Is This Group the New ISIS? Here’s Why Some Experts are Suspicious…

In mountainous regions of northwestern Iraq and in some of the flatlands of the central part of the nations, a reportedly new separatist group has emerged.

Their existence has many intelligence and military officials trying to guess at the threat they may pose in the future, reports the Washington Free Beacon.

Calling itself ‘White Flag’, it is reported by U.S. officials that the group is made up of Kurdish terrorists and former ISIS fighters. These same officials claim that the group, estimated to have a roll call of between 100 to 1,000 people, has adopted the same jihadist policies of ISIS and have ties to Iran. They are recognized by their flag; a white background with the image of a black lion head on it.

Currently, White Flag is only a threat to specific areas in Iraq. That nation’s government has announced that its’ Popular Mobilization Forces (PMF) militias in the region are engaging White Flag. The new group has not carried out any suicide attacks, which has left some intelligence officials thinking that White Flag is nothing more than an Iraqi faction looking to amplify its political power.

The Beacon writes that a “defense official said there are some concerns in the Pentagon that White Flag could become ‘ISIS 2.0’—a third iteration of the al Qaeda terrorist organization.”

After its ‘defeat’ last year, the remnants of ISIS scattered to the winds, but there is a fear that the centripetal force of a power vacuum in the ancient Mesopotamian land could draw back ISIS fighters, with White Flag being the first manifestation of that possibility.

Army Lt. Gen. Robert Ashley, director of the Defense Intelligence Agency, explains that “ISIS members are dispersing and prioritizing clandestine terrorist operations to preserve their core capabilities and remains capable of executing complex, destabilizing terrorist attacks.

“In addition, ISIS probably will seek to establish a foothold in other ungoverned or under-governed spaces with populations that are sympathetic to the Salafi jihadist ideology.”

Bill Roggio, a counterterrorism expert and editor of the Long War Journal, believes White Flag is more in line with al-Qaeda, but with a strong Kurdish composition.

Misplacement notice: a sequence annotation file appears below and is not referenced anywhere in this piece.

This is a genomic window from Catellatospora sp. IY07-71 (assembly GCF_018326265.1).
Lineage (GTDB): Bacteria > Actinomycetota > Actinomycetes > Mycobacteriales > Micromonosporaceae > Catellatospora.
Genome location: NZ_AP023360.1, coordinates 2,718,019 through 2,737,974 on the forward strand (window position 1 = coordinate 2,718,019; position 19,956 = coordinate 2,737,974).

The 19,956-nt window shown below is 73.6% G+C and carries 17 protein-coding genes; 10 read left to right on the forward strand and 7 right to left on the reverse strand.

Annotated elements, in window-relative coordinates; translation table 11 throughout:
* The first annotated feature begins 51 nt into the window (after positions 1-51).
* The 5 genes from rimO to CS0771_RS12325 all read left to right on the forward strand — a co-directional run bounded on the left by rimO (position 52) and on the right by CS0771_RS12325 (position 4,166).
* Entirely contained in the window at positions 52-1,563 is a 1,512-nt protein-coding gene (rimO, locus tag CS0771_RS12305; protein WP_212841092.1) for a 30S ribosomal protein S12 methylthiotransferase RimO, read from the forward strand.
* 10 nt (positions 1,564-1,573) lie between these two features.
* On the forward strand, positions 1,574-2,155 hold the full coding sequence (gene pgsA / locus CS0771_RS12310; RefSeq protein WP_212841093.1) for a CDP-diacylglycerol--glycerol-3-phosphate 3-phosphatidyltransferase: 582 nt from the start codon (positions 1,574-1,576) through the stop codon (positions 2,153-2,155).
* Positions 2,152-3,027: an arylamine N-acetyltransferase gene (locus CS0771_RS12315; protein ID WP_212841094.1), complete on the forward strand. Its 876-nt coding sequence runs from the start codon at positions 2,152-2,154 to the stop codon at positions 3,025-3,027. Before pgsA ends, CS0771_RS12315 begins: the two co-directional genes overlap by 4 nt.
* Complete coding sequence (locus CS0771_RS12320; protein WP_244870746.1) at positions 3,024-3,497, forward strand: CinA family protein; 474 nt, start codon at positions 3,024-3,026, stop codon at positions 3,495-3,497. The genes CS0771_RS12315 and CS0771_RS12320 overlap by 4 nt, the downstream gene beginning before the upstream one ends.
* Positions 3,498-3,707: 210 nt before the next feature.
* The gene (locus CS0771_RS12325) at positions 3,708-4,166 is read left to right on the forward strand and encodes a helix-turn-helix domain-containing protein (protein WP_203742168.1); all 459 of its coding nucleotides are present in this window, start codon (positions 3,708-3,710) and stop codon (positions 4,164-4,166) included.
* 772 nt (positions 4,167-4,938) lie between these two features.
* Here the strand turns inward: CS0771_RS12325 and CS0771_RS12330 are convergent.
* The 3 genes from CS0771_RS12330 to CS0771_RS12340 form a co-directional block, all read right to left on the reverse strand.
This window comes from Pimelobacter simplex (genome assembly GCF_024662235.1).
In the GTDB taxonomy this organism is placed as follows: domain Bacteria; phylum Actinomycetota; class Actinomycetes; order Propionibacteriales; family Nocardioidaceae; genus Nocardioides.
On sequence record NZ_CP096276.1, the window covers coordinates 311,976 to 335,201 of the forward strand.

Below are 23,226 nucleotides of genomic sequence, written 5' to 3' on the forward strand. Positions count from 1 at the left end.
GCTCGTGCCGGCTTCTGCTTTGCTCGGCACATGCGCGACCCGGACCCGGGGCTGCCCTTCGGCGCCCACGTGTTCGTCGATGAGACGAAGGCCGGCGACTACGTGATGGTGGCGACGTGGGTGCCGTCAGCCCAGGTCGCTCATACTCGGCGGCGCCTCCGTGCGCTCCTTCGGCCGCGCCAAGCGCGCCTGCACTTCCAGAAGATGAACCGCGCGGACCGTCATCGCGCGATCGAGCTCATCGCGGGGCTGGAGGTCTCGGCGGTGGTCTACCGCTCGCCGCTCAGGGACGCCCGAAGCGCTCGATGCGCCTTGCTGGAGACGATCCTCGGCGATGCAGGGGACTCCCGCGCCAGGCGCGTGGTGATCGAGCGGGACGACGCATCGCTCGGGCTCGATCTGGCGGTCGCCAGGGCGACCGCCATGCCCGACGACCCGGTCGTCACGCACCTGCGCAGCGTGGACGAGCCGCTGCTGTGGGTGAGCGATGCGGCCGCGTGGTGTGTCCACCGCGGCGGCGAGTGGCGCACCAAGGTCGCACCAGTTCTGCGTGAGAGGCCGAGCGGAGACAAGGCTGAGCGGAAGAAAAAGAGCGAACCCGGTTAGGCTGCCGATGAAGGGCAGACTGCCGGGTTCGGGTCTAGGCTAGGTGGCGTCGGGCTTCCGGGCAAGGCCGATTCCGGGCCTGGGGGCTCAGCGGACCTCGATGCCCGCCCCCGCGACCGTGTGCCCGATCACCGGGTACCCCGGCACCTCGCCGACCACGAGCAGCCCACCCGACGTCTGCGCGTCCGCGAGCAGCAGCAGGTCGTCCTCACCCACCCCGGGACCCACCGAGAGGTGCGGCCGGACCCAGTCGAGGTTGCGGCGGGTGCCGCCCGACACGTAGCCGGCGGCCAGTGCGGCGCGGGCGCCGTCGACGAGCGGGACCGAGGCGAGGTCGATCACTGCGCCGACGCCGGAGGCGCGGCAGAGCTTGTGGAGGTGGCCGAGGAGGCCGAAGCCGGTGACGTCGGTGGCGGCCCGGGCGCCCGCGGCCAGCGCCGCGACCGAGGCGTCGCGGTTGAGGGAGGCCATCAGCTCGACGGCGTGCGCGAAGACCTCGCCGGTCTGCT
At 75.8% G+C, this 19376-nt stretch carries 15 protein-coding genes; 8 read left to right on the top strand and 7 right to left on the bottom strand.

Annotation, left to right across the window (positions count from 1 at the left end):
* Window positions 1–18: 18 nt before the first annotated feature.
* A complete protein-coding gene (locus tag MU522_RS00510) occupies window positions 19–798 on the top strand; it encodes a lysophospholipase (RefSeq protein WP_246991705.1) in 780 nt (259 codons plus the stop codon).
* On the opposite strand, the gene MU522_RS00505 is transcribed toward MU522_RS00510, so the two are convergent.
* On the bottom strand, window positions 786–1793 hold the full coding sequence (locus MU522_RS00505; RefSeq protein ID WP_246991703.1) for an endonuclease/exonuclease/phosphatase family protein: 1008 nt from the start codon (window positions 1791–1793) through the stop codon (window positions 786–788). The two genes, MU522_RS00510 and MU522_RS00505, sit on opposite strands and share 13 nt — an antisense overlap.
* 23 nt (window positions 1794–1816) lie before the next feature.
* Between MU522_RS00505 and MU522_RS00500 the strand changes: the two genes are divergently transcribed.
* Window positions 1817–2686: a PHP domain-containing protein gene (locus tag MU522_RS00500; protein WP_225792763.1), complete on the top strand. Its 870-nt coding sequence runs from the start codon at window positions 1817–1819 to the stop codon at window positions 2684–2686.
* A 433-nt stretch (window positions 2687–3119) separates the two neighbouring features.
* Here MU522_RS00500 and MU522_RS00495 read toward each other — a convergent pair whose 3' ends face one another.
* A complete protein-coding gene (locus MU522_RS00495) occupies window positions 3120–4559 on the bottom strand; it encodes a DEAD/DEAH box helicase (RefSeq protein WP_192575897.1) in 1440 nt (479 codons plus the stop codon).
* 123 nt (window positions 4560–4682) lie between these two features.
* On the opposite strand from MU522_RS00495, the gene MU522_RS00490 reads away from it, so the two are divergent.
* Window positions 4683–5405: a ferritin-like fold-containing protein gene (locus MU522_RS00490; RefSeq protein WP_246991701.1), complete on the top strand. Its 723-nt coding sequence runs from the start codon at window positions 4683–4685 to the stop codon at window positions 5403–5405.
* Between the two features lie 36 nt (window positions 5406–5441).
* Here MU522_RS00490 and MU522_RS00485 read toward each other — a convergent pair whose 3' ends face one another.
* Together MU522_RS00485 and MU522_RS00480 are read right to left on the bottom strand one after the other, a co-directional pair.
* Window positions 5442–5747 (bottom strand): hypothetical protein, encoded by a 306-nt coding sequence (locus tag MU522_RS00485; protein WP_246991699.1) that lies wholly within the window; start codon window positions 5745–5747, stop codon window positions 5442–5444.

An anonymous former military officer has also said that White Flag does not have ISIS links, but is instead made up of “Kurds and Sunni terrorists covertly operating to counter Shia militias in the northern part of the country.”

The same former officer also warned that White Flag may be symptomatic of Iraq’s devolution into a failed state like Syria.

“In about 18 to 24 months, Iraq will come to resemble the Syria today with a variety of factions all fighting for control of it,” he said.

There is even the theory that White Flag is a secular force made up of former Iraqi Bath Party members loyal to the late Saddam Hussein. The Bathists are said to be operating in training camps and reorganizing into armed units.

The Iraqi government, possibly angling to appear in control, have downplayed the emergence of White Flag.

“The role and effectiveness of such groups is being magnified on purpose by some sides that are benefiting from it,” said Iraqi Interior Ministry spokesman, Sa’d Ma’n, “Intelligence efforts managed to specify the size and danger of these armed groups. The security forces have started to handle them.”

What do you think? Is White Flag possibly more dangerous than is being reported?

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